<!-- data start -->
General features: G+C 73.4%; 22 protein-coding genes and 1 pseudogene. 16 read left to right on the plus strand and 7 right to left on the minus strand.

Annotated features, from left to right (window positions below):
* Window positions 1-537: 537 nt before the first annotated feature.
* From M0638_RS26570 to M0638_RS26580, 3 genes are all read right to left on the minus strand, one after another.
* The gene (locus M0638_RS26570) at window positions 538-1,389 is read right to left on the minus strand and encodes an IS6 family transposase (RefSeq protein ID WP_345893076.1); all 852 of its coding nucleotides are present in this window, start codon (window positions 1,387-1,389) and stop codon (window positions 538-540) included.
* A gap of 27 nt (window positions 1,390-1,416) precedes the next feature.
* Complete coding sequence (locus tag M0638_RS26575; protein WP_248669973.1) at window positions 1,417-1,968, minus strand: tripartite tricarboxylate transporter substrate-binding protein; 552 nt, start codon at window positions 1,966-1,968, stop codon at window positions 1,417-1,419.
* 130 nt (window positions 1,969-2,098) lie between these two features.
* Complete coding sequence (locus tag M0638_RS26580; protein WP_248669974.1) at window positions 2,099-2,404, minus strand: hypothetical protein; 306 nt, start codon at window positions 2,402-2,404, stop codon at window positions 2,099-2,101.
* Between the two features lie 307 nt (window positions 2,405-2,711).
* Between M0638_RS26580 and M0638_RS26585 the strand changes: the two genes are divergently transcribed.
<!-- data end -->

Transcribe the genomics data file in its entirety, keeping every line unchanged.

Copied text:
General features: G+C 73.4%; 22 protein-coding genes and 1 pseudogene. 16 read left to right on the plus strand and 7 right to left on the minus strand.

Annotated features, from left to right (window positions below):
* Window positions 1-537: 537 nt before the first annotated feature.
* From M0638_RS26570 to M0638_RS26580, 3 genes are all read right to left on the minus strand, one after another.
* The gene (locus M0638_RS26570) at window positions 538-1,389 is read right to left on the minus strand and encodes an IS6 family transposase (RefSeq protein ID WP_345893076.1); all 852 of its coding nucleotides are present in this window, start codon (window positions 1,387-1,389) and stop codon (window positions 538-540) included.
* A gap of 27 nt (window positions 1,390-1,416) precedes the next feature.
* Complete coding sequence (locus tag M0638_RS26575; protein WP_248669973.1) at window positions 1,417-1,968, minus strand: tripartite tricarboxylate transporter substrate-binding protein; 552 nt, start codon at window positions 1,966-1,968, stop codon at window positions 1,417-1,419.
* 130 nt (window positions 1,969-2,098) lie between these two features.
* Complete coding sequence (locus tag M0638_RS26580; protein WP_248669974.1) at window positions 2,099-2,404, minus strand: hypothetical protein; 306 nt, start codon at window positions 2,402-2,404, stop codon at window positions 2,099-2,101.
* Between the two features lie 307 nt (window positions 2,405-2,711).
* Between M0638_RS26580 and M0638_RS26585 the strand changes: the two genes are divergently transcribed.